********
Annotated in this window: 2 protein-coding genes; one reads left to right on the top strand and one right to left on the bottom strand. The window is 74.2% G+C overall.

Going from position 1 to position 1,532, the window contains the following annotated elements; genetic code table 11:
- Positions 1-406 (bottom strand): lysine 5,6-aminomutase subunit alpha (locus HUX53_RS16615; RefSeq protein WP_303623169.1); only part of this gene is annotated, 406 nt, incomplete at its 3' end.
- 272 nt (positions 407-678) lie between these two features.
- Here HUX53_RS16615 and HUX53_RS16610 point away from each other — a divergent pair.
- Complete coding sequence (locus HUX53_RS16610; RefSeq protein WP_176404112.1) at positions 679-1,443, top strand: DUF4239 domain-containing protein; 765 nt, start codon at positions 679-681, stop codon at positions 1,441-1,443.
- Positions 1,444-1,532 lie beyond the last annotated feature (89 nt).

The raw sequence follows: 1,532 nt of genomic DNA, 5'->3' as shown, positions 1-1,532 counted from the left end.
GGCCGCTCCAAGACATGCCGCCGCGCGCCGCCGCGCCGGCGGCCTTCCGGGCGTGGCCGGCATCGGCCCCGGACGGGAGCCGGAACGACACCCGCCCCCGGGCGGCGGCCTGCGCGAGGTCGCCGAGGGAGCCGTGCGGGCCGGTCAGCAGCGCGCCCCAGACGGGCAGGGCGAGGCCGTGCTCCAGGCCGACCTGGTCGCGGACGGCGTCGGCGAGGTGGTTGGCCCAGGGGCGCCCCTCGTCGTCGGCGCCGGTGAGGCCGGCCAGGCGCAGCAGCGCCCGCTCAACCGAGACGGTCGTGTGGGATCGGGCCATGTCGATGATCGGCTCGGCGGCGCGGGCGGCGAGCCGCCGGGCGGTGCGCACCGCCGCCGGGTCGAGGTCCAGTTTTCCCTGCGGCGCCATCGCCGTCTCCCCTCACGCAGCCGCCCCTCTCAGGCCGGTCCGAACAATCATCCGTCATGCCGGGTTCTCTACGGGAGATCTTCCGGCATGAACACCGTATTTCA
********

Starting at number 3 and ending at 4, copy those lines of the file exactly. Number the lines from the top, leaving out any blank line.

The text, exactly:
- Positions 1-406 (bottom strand): lysine 5,6-aminomutase subunit alpha (locus HUX53_RS16615; RefSeq protein WP_303623169.1); only part of this gene is annotated, 406 nt, incomplete at its 3' end.
- 272 nt (positions 407-678) lie between these two features.